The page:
The Cool Down Lap: Newman's win is vindication for his crew chief, too

LOUDON, N.H. -- Ryan Newman's victory in Sunday's Lenox Industrial Tools 301 at New Hampshire Motor Speedway couldn't have come at a better time for Newman himself and his Stewart-Haas Racing team.

LOUDON, N.H. -- Ryan Newman's victory in Sunday's Lenox Industrial Tools 301 at New Hampshire Motor Speedway couldn't have come at a better time for Newman himself and his Stewart-Haas Racing team.

That said, the race may have been even more important for Newman's crew chief, Tony Gibson, who got the chance to exorcise a demon that had haunted him for more than three years.

Gibson brought Newman to the pits on Lap 217, 84 laps short of the finish. A spate of cautions and his own excellent technique helped Newman save enough fuel--perhaps as much as eight gallons' worth--to allow him to get to the end of the race under power.

Gibson is not a risk-taker by nature, and he had reservations about the fuel-mileage strategy. Nevertheless, he persevered and began urging Newman to save fuel at every possible opportunity.

"I was hounding him on the radio," Gibson said after the race. "I'm sure he got tired of hearing it. He did an awesome job. He's done that several times for us over the past three or four years. It was time to showcase what he can do as far as driving and saving fuel.


"Glad I didn't chicken out on him today."

On April 12, 2008, Gibson did chicken out --and has regretted it ever since. Under a similar scenario on the one-mile flat track at Phoenix, Gibson brought Mark Martin to the pits 10 laps short of the finish in a race he was leading comfortably.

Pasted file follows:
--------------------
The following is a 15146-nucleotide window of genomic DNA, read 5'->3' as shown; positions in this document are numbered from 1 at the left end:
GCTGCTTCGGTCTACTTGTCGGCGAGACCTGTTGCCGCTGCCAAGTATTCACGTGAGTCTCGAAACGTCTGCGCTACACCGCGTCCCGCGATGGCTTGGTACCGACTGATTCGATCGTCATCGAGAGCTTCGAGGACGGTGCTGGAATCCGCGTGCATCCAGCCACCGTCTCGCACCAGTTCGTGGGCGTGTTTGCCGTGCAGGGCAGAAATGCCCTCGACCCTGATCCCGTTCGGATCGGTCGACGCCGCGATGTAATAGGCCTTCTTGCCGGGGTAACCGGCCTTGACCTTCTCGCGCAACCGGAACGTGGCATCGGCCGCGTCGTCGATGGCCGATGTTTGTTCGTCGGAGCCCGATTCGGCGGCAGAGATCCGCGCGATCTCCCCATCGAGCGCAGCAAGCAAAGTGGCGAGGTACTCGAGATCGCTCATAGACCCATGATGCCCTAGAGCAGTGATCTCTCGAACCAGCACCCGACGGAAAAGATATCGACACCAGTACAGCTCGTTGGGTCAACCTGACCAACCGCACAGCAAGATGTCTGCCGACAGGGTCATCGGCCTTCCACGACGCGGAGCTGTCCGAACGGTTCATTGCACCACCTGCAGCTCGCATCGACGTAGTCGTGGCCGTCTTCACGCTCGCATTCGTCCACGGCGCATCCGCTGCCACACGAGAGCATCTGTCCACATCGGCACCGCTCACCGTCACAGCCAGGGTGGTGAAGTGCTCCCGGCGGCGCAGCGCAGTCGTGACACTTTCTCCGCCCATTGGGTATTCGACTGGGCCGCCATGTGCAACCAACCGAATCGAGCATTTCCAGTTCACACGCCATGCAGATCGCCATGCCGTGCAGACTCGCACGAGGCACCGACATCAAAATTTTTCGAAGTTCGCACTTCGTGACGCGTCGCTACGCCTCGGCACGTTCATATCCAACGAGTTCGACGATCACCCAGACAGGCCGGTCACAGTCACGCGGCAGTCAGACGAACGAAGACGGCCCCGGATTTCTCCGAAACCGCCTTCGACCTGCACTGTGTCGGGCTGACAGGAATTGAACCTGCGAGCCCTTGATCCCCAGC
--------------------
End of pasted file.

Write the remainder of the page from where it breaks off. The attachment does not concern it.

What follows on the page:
Gibson's calculations, and those of his race engineer, told him Martin was short on fuel. Martin was confident he had saved enough to get to the checkered flag, but the driver complied when Gibson called him to the pits.

"I thought, 'If I fill up, I'm going to finish in the top five,' " Gibson said after that race. "I took the sure bet."

Gibson won the sure bet -- Martin finished fifth -- but it has bothered him ever since.

"I'll never forget that race--it'll always haunt me," Gibson told Sporting News in a telephone interview Monday morning. "There are so many races you can go back and look at and shoulda-woulda-coulda and all that, but that's one race, after it was all said and done, I should have stayed out and won the race.

"I felt like I let everybody down--my team, the driver. If I was in that position again, I was not going to make that same call. I was going to stick with it. I could have stopped and got fuel (Sunday, on Lap 226) when the 14 (Tony Stewart, Newman's teammate and co-owner), the 20 (Joey Logano), the 16 (Greg Biffle) and those cats did."

Instead, Gibson thought keeping Newman out in clean air was preferable to miring him in traffic and forcing to pass as many as 25 cars to get to the front, and he was correct. Gibson said making what he considered the wrong call with Martin helped him make the right one with Newman.


In 2008, Jimmie Johnson won the Phoenix race by staying out and gambling on fuel mileage. Gibson lost the game of chicken to Johnson's crew chief, Chad Knaus.

"Chad was waiting on me to pit, and I was waiting on Chad to pit, and I buckled first," Gibson said. "That allowed him to slow down even more and win the race. That played in my mind over and over again in the last 80 laps of (Sunday's) race, and I told myself, 'I'm going to gamble on it and go.' "

There's another striking parallel between the two races. The Dale Earnhardt Inc. car Martin was driving at Phoenix was sponsored by the U.S. Army. Newman's primary sponsor at Stewart-Haas Racing? The U.S. Army.

Colonel Derik Crotts, director of strategic marketing for the Army, joined Newman, Gibson and Stewart in victory lane.

"We actually talked about that with Colonel Crotts after the race," Gibson said. "I'm like, 'Man, I'm glad we were able to give this one back to you, because I felt like I robbed you there (in Phoenix).' "

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